Installation pointers

When the time comes to install vinyl windows, fabricators should aim for a warm day, as the vinyl will be in a more relaxed state. As Herculite’s Bouffler puts it, “A tight installation on a warm day will result in a great-fitting enclosure year-round. If installing on a cool day, it may be too tight to connect all the fasteners.”

In those instances, Bouffler recommends a heat gun or hair dryer to warm the surface and make the vinyl more pliable to complete the tight stretches. “Wrinkles and slight blemishes can sometimes be remedied with an application of heat,” Bouffler says.

On occasion, when replacing extremely old, shrunken, yellowed windows in back curtains, Custom Canvas Alaska will completely remove the old window and stake out the curtain. Once the curtain is staked out, the fabricator uses double-sided tape around the opening. “Leaving the release paper on, we lay out the new ‘glass’ on top,” Walton explains. “We’ll peel off the release paper, sticking the new glass to the old cover, and sew and trim.”

Holly O’Dell is a freelance writer and editor based in Joshua Tree, Calif.

Keep it clean

Proper cleaning and maintenance of finished marine window products are critical to their performance and longevity. It’s up to the fabricator to clearly communicate best practices to their customers.

“All windows should be cleaned with a mild non-detergent soap on a regular basis to remove dirt and salt, and be washed completely with fresh water,” says Rick Hirsch of Manart-Hirsch Companies. “A vinyl polish like our Aqua-View 210 should be applied to non-scratch-resistant clear vinyls regularly to keep vinyl supple and to protect it from becoming brittle and turning brown over time.”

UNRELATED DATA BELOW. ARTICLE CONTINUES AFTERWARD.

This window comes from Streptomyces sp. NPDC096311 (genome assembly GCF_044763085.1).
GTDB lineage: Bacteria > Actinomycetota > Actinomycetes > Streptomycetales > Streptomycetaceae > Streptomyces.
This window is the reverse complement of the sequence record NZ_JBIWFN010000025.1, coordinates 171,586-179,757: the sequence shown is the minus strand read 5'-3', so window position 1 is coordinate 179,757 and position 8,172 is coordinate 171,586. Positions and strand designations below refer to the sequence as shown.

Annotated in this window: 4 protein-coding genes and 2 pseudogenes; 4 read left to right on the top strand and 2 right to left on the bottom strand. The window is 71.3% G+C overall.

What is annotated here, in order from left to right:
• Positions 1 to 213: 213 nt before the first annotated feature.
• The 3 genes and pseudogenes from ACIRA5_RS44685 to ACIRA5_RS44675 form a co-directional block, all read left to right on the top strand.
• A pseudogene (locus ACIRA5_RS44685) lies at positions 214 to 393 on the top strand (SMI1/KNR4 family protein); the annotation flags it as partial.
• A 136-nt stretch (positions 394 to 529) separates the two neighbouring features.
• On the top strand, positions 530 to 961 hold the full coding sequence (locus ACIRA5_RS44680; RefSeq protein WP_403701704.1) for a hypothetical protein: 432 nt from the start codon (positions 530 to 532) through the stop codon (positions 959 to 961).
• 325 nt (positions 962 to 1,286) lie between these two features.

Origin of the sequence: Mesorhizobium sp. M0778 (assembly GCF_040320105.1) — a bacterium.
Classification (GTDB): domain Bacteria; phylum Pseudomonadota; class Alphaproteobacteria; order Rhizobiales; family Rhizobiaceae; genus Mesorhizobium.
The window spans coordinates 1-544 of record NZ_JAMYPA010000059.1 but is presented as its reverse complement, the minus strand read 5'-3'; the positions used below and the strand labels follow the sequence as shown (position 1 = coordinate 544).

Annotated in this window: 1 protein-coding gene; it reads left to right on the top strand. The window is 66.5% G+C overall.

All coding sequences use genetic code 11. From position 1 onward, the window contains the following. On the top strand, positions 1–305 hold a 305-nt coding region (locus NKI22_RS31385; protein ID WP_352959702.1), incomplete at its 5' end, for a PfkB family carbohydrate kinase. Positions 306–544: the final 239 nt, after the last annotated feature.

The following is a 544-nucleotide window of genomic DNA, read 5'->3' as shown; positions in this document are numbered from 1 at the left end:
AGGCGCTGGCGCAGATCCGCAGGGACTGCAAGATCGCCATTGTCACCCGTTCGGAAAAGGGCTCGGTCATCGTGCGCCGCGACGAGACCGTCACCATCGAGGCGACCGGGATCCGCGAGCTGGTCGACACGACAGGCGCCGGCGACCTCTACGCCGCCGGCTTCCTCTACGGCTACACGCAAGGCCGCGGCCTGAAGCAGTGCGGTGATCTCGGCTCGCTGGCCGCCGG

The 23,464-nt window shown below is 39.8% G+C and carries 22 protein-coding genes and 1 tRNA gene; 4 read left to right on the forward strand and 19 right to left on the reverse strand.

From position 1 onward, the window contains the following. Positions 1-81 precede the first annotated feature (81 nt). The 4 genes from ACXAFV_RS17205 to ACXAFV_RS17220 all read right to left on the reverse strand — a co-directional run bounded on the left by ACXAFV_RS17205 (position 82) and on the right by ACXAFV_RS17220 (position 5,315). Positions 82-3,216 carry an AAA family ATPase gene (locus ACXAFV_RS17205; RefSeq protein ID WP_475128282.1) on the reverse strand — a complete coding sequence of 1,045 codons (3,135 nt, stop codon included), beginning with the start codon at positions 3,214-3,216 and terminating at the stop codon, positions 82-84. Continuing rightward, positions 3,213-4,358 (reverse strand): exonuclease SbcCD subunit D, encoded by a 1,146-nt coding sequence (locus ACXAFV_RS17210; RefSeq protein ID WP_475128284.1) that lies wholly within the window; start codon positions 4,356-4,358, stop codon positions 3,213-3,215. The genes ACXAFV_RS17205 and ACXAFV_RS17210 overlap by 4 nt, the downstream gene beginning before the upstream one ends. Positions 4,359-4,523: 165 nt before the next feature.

IMAR Products LLC, Manassas, Va., offers a series of protective cleaning and polishing products for clear vinyl windows. Company owner Peggy Foor suggests a three-step process:

Step 1: Clean the surface with a mild soap like IMAR Yacht Soap #401. “Our soap is non-abrasive and will not remove any previously applied polish or dry out the surface like a detergent,” Foor says.

Step 2: Once the surface dries after cleaning it, apply IMAR Strataglass Protective Polish #302. Although the product is tested safe and effective for Strataglass’s coated surface, it’s compatible with all other types of clear vinyl. Apply the polish in small circular motions, allow it to dry and hand-buff the surface. If the clear vinyl does not have a coating, the vinyl can be machine-buffed. “Those two steps should be repeated about every eight weeks depending on your location and the amount of environmental fallout in your area,” Foor says.

Step 3: In between polishing, use IMAR Strataglass Protective Cleaner #301. This detailing spray can be used as often as necessary to remove fingerprints, bugs, bird droppings and other soil from the surface of the clear vinyl. “Both our polish and our cleaner offer UV protection and an antistatic formulation to help repel dirt from attaching to the surface,” Foor says. “The use of the cleaner will help to enhance the qualities of the polish, extending the amount of time in between polishing.”

Hirsch adds that the IMAR Strataglass cleaner and polish also are recommended for Aqua-Lite® SR polycarbonates.